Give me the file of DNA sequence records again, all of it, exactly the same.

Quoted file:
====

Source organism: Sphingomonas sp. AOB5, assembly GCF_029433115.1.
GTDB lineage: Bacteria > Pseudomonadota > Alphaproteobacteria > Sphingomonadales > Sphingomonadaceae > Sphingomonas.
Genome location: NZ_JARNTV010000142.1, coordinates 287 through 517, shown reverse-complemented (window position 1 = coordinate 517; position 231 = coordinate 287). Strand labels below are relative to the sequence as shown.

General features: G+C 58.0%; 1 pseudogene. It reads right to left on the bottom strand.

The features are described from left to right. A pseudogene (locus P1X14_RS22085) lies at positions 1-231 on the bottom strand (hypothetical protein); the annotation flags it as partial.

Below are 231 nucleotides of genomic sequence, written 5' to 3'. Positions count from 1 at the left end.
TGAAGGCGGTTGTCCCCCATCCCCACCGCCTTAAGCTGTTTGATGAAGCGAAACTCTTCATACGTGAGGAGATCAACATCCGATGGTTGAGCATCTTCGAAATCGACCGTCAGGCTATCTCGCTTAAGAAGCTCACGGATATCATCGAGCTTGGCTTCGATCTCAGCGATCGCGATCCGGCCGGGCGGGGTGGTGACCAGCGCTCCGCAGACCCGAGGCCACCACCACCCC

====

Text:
Source organism: Sphingomonas sp. AOB5, assembly GCF_029433115.1.
GTDB lineage: Bacteria > Pseudomonadota > Alphaproteobacteria > Sphingomonadales > Sphingomonadaceae > Sphingomonas.
Genome location: NZ_JARNTV010000142.1, coordinates 287 through 517, shown reverse-complemented (window position 1 = coordinate 517; position 231 = coordinate 287). Strand labels below are relative to the sequence as shown.

General features: G+C 58.0%; 1 pseudogene. It reads right to left on the bottom strand.

The features are described from left to right. A pseudogene (locus P1X14_RS22085) lies at positions 1-231 on the bottom strand (hypothetical protein); the annotation flags it as partial.

Below are 231 nucleotides of genomic sequence, written 5' to 3'. Positions count from 1 at the left end.
TGAAGGCGGTTGTCCCCCATCCCCACCGCCTTAAGCTGTTTGATGAAGCGAAACTCTTCATACGTGAGGAGATCAACATCCGATGGTTGAGCATCTTCGAAATCGACCGTCAGGCTATCTCGCTTAAGAAGCTCACGGATATCATCGAGCTTGGCTTCGATCTCAGCGATCGCGATCCGGCCGGGCGGGGTGGTGACCAGCGCTCCGCAGACCCGAGGCCACCACCACCCC